One of the worst fitness trends is the ridiculous over-quantification of everything. The key word here is "over" – rep tempos, macros, calories-crunching, rest times by the clock, FitPal, Fitbit etc. I keep having to remind people of Einstein's quote:
"Not everything that can be counted counts, and not everything that counts can be counted."
The human body will always be far more than a bunch of pretentious outside-in mathematical equations. Things like recovery needs, maximum versus optimum work capacity, internal biochemical and hormonal environments, refeeds to replenish glycogen stores and to optimize metabolism – these qualitative elements can't be number-crunched. They can only be assessed and observed.
Watch Pumping Iron
On the training front, watch Pumping Iron from the 70's. Pay attention to the training sequences. What do you see? What don't you see?
Back before the days of GH and insulin and bloated bellies, these world-class physiques were created with crappy equipment and keen attention to biofeedback. What you won't see in Pumping Iron is anyone practicing rep-tempo nonsense, or resting by the clock, or stopping between sets to write a bunch of numbers in a training log.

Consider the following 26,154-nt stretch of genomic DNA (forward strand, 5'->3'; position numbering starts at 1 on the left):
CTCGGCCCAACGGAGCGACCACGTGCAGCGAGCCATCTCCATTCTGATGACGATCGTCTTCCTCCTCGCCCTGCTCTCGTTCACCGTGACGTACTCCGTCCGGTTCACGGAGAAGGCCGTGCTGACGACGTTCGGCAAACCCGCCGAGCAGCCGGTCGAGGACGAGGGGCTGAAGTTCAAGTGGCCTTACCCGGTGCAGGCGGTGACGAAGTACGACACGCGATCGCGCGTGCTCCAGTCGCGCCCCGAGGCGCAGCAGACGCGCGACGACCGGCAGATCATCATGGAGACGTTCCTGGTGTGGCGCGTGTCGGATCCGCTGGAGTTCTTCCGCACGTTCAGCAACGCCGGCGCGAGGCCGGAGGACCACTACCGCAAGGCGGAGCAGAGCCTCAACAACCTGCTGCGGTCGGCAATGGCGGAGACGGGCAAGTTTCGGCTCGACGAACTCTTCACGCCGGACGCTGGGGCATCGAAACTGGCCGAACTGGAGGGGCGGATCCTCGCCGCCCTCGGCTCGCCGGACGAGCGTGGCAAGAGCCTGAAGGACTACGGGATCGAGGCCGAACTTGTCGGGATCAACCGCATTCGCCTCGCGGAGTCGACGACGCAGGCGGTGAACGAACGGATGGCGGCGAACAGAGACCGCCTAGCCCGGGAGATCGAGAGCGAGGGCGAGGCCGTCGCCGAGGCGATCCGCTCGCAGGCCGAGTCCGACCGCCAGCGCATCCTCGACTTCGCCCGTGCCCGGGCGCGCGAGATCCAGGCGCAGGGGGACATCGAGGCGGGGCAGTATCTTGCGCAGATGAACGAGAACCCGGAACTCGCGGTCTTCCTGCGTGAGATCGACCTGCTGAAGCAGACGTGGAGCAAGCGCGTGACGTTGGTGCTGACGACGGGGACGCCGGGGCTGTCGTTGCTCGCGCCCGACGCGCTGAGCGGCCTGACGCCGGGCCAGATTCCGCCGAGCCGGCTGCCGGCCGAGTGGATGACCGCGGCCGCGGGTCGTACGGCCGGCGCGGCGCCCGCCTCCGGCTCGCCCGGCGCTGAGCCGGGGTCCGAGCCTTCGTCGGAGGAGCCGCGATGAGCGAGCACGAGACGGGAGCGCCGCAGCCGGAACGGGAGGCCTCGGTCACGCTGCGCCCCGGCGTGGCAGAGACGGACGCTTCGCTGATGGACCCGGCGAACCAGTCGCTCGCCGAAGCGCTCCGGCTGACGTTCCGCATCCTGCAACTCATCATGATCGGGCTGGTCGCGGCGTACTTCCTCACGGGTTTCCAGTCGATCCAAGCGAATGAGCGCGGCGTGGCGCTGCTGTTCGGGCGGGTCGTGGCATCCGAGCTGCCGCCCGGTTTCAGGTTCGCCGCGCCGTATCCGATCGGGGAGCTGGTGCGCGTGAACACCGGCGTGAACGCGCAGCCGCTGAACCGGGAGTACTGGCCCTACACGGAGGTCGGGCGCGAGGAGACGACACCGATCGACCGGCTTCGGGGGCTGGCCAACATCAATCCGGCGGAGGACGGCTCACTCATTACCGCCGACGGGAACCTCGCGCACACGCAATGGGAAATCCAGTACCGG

No More Neurotic Calorie Counting?
As for diet, the National Weight Control Registry monitors people who've lost a substantial amount of weight and have kept it off long-term. They look for common denominators of success. They find that calorie-counting is NOT a major contributor to taking weight off and keeping it off. More general lifestyle habits like regular meal times and eating breakfast matter more.
Recently, a study from the University of Pittsburgh showed that number-trackers like Fitbit did NOT help people lose weight compared to those who went on a diet and didn't use such technology.
The fact is, wannabe gurus in the fitness industry love to dazzle consumers with fancy formulas and mathematic equations. They love to play doctor, and they take this way too far. The truth? Most of these quantifications don't offer true control – they give an illusion of control, often without any relevant context.
The Wisdom of Your Own Body
The problem here is that the more effort you put toward outside-in dictations, the more you lose the ability to listen to the wisdom of your own body.
Over-quantification syndrome is the pretention of expertise. True expertise is far more sophisticated. You can never number-crunch your way to a satisfying relationship with your own body.